However, the Supreme Court did not agree with this position and came to conclusion that it was the owner who was obliged to take proper safeguards against possible trespassing to prevent this injury. The Supreme Court clarified that the owner bears the burden of proving compliance with all safety requirements. Since the cell tower had not been properly fenced off, the Supreme Court found its owner liable for the harm caused. The Supreme Court also emphasized that the Russian town planning legislation provided for special statutory penalty in addition to regular damages in cases where building safety rules are violated. In accordance with Article 60 of the Russian Town-Planning Code, this special statutory penalty does not apply only in cases of force majeure and the victim’s intentional conduct (see Ruling of the Judicial Panel on Civil Matters of the Supreme Court of the Russian Federation dated 20.05.2019 No. 31-КГ19-1).

25.09.2019 — Information From Real Estate Register May Be Obtained Online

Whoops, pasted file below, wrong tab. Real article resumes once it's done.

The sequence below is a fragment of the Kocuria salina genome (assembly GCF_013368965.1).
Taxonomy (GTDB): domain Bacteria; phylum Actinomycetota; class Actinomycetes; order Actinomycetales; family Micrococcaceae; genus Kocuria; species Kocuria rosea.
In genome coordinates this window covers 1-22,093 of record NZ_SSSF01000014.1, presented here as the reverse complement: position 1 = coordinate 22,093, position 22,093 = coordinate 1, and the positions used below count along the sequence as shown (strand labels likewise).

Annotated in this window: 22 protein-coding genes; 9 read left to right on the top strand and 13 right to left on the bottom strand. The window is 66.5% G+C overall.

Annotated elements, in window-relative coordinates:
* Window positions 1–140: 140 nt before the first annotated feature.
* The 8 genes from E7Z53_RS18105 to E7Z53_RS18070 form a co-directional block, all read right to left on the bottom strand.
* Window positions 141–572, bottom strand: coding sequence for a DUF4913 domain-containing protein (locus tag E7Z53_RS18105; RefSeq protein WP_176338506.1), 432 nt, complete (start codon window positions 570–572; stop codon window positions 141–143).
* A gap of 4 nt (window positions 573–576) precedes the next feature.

The Russian authorities simplified the process of obtaining digital information on real estate objects. Information on the characteristics of real estate and its owners or encumbrances may now be requested online, rather than as part of a formal excerpt from the real estate register.

Earlier, official data from the Russian real estate register could only be obtained through a formal excerpt and was provided by Rosreestr (the Russian registration authority) within three days. However, Rosreestr has recently launched a new service that allows obtaining the necessary information online ( Further, it is now possible to request information on several real estate objects simultaneously, without submitting separate requests for each object. To use this service, you need to have a registered account for the Russian public services portal.